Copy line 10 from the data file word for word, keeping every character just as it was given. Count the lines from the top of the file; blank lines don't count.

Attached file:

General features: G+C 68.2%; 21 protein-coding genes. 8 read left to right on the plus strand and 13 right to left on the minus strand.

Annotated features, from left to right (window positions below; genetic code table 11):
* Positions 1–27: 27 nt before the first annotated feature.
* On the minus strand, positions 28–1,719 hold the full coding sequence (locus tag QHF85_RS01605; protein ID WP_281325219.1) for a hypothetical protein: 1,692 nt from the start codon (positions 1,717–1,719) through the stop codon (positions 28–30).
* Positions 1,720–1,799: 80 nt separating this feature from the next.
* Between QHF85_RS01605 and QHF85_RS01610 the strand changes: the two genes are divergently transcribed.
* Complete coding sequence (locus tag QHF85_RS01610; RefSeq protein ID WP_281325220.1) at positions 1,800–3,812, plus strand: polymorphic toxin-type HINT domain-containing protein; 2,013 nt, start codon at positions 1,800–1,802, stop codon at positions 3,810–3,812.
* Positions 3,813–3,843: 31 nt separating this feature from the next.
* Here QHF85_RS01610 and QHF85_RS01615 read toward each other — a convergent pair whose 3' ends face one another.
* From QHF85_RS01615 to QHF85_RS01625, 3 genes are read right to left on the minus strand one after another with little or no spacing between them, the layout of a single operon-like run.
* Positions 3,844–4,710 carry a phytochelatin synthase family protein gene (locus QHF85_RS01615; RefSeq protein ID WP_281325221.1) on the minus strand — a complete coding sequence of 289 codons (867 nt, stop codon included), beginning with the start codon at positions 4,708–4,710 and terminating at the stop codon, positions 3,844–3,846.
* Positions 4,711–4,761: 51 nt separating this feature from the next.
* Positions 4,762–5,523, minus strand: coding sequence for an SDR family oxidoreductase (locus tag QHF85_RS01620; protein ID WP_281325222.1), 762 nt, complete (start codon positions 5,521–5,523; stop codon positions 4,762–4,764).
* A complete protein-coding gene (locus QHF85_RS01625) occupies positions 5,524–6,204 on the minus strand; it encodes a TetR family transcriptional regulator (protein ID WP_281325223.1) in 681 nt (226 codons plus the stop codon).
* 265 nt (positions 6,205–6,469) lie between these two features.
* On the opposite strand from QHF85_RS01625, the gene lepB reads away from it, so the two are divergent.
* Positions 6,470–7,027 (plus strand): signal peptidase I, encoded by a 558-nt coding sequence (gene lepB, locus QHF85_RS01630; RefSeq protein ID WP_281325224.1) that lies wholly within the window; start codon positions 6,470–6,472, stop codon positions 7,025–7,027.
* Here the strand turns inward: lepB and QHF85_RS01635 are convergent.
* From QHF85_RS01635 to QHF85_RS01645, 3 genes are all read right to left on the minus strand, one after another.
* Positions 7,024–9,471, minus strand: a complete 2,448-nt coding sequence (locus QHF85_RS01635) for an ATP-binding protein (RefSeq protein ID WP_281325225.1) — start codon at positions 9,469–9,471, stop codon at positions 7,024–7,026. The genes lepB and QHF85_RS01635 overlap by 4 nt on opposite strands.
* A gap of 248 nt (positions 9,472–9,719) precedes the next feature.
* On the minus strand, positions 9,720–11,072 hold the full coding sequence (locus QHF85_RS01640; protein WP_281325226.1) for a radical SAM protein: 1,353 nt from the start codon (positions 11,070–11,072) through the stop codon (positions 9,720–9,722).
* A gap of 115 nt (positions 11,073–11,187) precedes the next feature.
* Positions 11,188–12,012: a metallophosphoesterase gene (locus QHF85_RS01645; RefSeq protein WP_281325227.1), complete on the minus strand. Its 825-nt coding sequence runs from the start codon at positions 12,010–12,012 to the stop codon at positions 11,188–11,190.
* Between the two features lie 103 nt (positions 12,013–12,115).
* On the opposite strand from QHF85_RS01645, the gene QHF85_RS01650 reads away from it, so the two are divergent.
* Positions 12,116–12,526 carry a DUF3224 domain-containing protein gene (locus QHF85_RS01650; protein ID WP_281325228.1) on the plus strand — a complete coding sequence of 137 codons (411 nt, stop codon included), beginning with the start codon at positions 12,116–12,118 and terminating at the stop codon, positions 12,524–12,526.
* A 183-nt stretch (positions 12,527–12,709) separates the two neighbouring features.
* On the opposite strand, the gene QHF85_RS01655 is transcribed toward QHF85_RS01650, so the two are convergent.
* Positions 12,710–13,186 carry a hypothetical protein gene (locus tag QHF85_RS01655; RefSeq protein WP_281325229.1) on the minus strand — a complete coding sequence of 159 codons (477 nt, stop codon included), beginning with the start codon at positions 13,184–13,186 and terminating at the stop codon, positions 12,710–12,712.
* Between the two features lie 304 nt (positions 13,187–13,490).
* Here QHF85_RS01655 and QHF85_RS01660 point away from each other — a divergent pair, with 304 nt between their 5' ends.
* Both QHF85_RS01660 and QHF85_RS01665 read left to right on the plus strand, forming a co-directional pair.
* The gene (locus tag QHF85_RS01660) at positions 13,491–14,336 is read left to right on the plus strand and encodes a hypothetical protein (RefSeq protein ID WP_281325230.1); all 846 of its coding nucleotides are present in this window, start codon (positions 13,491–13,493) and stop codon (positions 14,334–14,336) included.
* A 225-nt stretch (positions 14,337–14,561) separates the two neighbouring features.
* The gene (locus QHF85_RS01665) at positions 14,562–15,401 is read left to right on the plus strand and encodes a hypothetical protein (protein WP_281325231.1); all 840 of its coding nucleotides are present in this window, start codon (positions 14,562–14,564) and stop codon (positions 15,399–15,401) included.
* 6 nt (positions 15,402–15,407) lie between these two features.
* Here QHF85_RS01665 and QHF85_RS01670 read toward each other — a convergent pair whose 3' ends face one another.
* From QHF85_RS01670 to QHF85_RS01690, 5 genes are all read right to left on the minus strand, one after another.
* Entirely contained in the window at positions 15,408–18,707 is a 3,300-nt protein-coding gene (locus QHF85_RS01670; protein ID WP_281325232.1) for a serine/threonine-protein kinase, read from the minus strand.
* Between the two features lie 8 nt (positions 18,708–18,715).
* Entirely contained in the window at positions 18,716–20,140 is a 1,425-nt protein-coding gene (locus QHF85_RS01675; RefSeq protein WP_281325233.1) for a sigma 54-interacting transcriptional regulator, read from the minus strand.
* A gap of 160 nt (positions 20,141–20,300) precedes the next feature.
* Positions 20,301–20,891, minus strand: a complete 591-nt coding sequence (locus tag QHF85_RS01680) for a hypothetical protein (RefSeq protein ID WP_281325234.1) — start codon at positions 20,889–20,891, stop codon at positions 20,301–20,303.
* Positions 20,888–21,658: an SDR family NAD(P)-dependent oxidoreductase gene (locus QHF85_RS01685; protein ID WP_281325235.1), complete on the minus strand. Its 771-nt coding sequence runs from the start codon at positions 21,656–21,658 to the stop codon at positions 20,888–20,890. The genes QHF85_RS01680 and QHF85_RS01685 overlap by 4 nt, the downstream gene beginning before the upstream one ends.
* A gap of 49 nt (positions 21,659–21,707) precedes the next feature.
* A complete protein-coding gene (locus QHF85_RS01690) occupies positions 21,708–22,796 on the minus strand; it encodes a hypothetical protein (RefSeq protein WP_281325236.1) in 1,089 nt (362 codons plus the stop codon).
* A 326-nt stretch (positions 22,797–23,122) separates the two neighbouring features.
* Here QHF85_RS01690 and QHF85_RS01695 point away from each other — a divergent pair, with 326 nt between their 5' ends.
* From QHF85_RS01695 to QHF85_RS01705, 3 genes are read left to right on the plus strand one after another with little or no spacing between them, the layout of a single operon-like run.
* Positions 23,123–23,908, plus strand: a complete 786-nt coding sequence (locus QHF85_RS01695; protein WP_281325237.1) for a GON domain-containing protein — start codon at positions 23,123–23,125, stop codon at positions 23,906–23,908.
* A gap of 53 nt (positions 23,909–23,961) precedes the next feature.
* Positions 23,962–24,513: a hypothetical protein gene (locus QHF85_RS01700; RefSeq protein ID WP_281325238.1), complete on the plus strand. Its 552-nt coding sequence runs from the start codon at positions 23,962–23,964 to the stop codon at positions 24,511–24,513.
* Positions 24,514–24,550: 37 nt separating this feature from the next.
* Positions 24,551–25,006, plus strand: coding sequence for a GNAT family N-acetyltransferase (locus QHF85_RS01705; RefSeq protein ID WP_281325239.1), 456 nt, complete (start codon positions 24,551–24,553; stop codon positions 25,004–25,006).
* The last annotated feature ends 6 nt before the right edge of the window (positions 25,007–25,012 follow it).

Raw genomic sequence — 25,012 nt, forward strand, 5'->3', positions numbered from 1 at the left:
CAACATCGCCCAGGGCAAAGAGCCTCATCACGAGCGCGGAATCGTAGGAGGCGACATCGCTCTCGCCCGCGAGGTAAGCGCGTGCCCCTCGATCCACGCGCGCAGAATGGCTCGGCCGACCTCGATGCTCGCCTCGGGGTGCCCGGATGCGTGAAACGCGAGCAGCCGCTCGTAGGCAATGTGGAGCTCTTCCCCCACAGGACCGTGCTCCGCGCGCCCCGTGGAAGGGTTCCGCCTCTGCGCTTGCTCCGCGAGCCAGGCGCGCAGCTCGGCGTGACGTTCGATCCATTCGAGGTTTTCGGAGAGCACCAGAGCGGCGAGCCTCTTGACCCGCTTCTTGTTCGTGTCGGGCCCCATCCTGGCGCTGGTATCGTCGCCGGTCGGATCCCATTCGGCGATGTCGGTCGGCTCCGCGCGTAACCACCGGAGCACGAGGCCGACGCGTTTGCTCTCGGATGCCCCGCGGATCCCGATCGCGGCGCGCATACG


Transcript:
* From QHF85_RS01615 to QHF85_RS01625, 3 genes are read right to left on the minus strand one after another with little or no spacing between them, the layout of a single operon-like run.